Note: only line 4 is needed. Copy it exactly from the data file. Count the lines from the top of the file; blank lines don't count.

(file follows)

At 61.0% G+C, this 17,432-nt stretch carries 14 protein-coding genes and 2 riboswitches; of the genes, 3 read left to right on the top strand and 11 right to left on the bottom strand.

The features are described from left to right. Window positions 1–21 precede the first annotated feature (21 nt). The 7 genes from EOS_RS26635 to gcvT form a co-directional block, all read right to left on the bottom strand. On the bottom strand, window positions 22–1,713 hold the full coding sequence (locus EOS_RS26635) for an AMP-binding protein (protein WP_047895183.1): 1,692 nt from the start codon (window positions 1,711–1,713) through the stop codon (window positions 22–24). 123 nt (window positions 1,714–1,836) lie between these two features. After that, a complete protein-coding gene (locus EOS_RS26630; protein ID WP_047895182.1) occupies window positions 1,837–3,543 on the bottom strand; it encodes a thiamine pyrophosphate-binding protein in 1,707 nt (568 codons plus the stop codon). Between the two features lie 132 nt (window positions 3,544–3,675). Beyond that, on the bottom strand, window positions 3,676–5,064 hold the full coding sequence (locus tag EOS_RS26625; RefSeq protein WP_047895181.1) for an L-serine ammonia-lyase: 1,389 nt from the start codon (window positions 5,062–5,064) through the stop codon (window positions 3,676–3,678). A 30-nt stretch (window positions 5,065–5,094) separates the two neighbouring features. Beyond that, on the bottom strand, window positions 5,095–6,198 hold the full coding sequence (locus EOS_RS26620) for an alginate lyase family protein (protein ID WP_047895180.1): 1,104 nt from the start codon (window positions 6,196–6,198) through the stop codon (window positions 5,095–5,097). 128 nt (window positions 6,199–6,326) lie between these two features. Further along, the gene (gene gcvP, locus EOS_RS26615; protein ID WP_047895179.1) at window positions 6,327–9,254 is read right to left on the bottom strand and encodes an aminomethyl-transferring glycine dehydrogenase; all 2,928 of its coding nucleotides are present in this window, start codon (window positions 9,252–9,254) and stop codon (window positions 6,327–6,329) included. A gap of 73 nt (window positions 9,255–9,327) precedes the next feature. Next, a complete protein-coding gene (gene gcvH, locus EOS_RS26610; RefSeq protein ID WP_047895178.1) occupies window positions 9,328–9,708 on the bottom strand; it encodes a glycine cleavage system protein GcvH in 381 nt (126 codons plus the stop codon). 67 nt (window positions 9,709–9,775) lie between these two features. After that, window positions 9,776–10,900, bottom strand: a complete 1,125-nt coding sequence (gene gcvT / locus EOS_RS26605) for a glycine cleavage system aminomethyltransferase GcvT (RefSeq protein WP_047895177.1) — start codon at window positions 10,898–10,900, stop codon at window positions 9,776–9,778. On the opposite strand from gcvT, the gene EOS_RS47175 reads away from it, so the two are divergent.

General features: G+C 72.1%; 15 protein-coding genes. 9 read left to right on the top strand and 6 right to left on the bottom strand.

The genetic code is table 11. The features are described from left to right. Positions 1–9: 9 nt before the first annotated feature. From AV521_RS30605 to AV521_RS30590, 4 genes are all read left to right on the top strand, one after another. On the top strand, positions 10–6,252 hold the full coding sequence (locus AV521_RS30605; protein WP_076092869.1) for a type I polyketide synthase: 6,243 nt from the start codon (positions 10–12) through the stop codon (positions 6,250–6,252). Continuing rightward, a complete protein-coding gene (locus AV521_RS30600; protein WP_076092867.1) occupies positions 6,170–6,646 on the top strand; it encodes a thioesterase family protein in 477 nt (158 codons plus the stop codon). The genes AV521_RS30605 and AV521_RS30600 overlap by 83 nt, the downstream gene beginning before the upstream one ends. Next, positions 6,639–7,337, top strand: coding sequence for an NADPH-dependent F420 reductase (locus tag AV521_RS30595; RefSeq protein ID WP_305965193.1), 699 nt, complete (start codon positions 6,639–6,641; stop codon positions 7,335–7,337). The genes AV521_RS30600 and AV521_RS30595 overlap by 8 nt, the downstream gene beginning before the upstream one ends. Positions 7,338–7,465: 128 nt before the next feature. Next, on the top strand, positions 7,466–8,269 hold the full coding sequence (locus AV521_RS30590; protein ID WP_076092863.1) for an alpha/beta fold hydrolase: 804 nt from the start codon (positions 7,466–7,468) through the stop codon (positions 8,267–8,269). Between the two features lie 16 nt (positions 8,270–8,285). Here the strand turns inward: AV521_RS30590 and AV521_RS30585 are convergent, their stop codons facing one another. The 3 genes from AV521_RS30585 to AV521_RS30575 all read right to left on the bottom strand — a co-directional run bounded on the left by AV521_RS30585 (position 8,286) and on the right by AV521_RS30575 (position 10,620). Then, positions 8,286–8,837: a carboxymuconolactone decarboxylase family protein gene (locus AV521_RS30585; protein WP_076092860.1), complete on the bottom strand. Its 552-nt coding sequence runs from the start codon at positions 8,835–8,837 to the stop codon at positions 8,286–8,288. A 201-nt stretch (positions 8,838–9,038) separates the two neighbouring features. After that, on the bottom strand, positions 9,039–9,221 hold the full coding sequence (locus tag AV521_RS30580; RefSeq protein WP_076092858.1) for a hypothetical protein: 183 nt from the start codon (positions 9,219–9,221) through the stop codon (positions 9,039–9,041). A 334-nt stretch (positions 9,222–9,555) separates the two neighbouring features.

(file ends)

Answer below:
The genetic code is table 11. The features are described from left to right. Positions 1–9: 9 nt before the first annotated feature. From AV521_RS30605 to AV521_RS30590, 4 genes are all read left to right on the top strand, one after another. On the top strand, positions 10–6,252 hold the full coding sequence (locus AV521_RS30605; protein WP_076092869.1) for a type I polyketide synthase: 6,243 nt from the start codon (positions 10–12) through the stop codon (positions 6,250–6,252). Continuing rightward, a complete protein-coding gene (locus AV521_RS30600; protein WP_076092867.1) occupies positions 6,170–6,646 on the top strand; it encodes a thioesterase family protein in 477 nt (158 codons plus the stop codon). The genes AV521_RS30605 and AV521_RS30600 overlap by 83 nt, the downstream gene beginning before the upstream one ends. Next, positions 6,639–7,337, top strand: coding sequence for an NADPH-dependent F420 reductase (locus tag AV521_RS30595; RefSeq protein ID WP_305965193.1), 699 nt, complete (start codon positions 6,639–6,641; stop codon positions 7,335–7,337). The genes AV521_RS30600 and AV521_RS30595 overlap by 8 nt, the downstream gene beginning before the upstream one ends. Positions 7,338–7,465: 128 nt before the next feature. Next, on the top strand, positions 7,466–8,269 hold the full coding sequence (locus AV521_RS30590; protein ID WP_076092863.1) for an alpha/beta fold hydrolase: 804 nt from the start codon (positions 7,466–7,468) through the stop codon (positions 8,267–8,269). Between the two features lie 16 nt (positions 8,270–8,285). Here the strand turns inward: AV521_RS30590 and AV521_RS30585 are convergent, their stop codons facing one another. The 3 genes from AV521_RS30585 to AV521_RS30575 all read right to left on the bottom strand — a co-directional run bounded on the left by AV521_RS30585 (position 8,286) and on the right by AV521_RS30575 (position 10,620). Then, positions 8,286–8,837: a carboxymuconolactone decarboxylase family protein gene (locus AV521_RS30585; protein WP_076092860.1), complete on the bottom strand. Its 552-nt coding sequence runs from the start codon at positions 8,835–8,837 to the stop codon at positions 8,286–8,288. A 201-nt stretch (positions 8,838–9,038) separates the two neighbouring features. After that, on the bottom strand, positions 9,039–9,221 hold the full coding sequence (locus tag AV521_RS30580; RefSeq protein WP_076092858.1) for a hypothetical protein: 183 nt from the start codon (positions 9,219–9,221) through the stop codon (positions 9,039–9,041). A 334-nt stretch (positions 9,222–9,555) separates the two neighbouring features.